Typical personal vision statements don’t really work for us because our picture is mostly about business and social purpose with a little personal life mixed in. Here are a few real examples of personal vision statements that don’t fit as a NME/COWORK Entrepreneurs vision statement:

Bad Examples

My Life Vision: To see everyone, including my family, enjoy peace and rights, so that they can realize their full potential in life.

Be A Better Human Being: My personal vision includes — Making music every day. Dancing when I feel like it. Laughing a lot. Riding my bike. Feeling connection with God and deepening relationships with my husband, friends and family.

Those are fine visions for personal development, but they are totally focused on self-improvement – that kind of “personal.” When we think personal vision statement in the business context, we are thinking about our professional lives, what we want to do with it, what we want to accomplish.

Better Examples

Five years from now, Tiny Tots Diaper Service will be the top grossing diaper service in the Lower Mainland by consistently providing a reliable, affordable service for Moms and Dads with small children.

Five years from now, Paula’s will be rated as a “five star” restaurant in the Greater Toronto area by consistently providing the combination of perfectly prepared food and outstanding service that creates an extraordinary dining experience.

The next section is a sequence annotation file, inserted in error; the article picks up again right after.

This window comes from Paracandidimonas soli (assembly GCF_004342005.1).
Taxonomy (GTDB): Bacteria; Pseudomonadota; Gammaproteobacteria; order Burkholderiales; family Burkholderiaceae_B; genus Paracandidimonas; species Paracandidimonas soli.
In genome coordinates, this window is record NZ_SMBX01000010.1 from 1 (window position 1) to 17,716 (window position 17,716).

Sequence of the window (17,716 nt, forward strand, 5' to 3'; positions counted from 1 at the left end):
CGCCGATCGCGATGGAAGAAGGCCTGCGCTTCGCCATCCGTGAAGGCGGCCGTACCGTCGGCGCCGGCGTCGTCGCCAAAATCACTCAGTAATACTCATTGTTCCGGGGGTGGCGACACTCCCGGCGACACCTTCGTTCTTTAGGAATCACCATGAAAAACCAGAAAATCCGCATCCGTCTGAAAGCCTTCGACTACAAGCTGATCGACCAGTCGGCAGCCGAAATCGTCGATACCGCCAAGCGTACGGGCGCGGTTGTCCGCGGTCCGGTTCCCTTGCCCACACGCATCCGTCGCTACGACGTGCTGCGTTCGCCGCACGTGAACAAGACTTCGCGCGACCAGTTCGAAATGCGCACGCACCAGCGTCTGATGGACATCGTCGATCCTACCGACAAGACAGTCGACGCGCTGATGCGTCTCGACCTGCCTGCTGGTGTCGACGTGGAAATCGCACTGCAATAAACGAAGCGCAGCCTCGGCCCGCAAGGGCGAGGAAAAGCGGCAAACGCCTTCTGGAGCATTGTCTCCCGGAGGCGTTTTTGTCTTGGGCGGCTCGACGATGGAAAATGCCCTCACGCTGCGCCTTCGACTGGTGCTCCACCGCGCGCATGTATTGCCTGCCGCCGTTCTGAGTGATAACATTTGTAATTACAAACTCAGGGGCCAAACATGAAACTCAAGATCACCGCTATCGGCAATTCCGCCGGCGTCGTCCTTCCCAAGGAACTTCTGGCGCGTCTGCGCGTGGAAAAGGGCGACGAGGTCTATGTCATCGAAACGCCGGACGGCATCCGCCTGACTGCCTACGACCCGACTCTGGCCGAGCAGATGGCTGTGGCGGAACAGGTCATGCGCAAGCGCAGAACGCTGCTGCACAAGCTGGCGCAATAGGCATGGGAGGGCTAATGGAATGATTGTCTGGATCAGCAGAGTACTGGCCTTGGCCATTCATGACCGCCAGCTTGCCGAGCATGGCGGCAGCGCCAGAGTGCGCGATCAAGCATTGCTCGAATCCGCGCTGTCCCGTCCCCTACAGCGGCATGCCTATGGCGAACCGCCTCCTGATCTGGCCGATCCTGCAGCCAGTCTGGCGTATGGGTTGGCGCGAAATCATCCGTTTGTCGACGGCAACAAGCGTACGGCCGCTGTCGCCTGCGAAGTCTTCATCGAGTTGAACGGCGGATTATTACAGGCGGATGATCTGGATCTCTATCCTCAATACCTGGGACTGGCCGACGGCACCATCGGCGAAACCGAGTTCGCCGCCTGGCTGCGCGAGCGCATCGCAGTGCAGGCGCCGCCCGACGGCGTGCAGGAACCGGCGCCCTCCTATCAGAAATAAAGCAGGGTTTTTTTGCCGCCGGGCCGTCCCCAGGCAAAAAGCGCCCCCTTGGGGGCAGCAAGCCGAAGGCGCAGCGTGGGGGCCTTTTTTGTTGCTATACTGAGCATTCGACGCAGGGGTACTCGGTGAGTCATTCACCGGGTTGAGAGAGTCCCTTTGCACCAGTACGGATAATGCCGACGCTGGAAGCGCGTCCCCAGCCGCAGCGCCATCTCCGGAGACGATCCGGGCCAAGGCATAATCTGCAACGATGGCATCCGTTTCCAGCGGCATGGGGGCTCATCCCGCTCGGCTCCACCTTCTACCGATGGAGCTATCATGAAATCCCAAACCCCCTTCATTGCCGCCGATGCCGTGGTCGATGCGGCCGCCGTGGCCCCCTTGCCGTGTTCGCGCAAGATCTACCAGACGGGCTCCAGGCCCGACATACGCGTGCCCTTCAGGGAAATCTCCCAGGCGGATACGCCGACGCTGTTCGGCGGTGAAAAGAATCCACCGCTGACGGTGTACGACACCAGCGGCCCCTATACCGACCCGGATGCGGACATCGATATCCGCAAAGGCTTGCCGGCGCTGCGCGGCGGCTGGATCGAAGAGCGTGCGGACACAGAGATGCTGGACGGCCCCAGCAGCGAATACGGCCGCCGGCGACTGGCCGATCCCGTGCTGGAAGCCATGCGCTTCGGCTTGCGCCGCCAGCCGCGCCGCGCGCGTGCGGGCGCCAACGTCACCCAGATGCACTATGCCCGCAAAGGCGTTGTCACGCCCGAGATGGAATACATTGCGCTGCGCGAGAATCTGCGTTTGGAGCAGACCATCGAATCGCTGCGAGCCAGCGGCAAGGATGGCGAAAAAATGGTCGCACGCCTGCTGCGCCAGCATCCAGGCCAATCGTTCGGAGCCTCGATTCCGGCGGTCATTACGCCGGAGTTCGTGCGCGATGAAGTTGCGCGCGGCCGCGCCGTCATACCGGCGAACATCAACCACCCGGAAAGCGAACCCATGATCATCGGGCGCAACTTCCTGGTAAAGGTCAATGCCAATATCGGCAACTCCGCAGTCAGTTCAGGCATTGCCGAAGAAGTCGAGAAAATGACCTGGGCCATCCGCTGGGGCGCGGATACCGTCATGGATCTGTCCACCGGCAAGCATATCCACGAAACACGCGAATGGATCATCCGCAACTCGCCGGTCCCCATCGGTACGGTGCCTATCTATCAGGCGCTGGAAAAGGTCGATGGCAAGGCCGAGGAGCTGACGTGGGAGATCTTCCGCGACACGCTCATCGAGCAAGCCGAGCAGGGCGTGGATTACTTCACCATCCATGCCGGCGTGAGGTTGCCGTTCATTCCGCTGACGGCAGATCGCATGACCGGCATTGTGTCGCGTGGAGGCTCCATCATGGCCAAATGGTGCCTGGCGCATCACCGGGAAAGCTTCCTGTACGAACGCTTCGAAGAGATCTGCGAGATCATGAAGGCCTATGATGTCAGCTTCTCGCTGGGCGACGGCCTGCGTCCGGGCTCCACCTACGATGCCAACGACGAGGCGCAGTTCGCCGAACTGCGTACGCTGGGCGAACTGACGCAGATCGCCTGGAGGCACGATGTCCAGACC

Five years from now, Computer Services Ltd. will have annual revenues of over one million by consistently providing timely, reasonably priced repair and instructional services.

Within the next five years, the Women’s Centre will have helped create a safer, more harmonious community by helping women acquire the education, skills and resources necessary to build self-sufficient prosperous lives.

Within the next five years, Metromanage.com will become a leading provider of management software to North American small businesses by providing customizable, user-friendly software scaled to small business needs.

You may notice that all of these examples include a timeline. Mine doesn’t. I think the place for timelines is in the strategic plan itself. Others might disagree, but that’s okay. If timeline is an important part of what you want to say, then say it.

It’s Okay If There’s Money in Your Vision, But . . . .

Helping you get your fair share is certainly one of the things NME intends to accomplish. But if your vision begins and ends on that note, you are not going to be one of the socially responsible capitalists I’m aiming for.

It’s understandable if your vision statement is purely about making money and living the wealthy life. In my example, however, I don’t mention money except for others. My primary purpose is to do good work. I could also use a little money but I’ll let that take care of itself. After all, doing good is good business.

Please remember: Capitalism is great. Greed is the problem. No one is impressed with a get rich scheme for yourself! Good work will earn “just desserts.” No more. No less.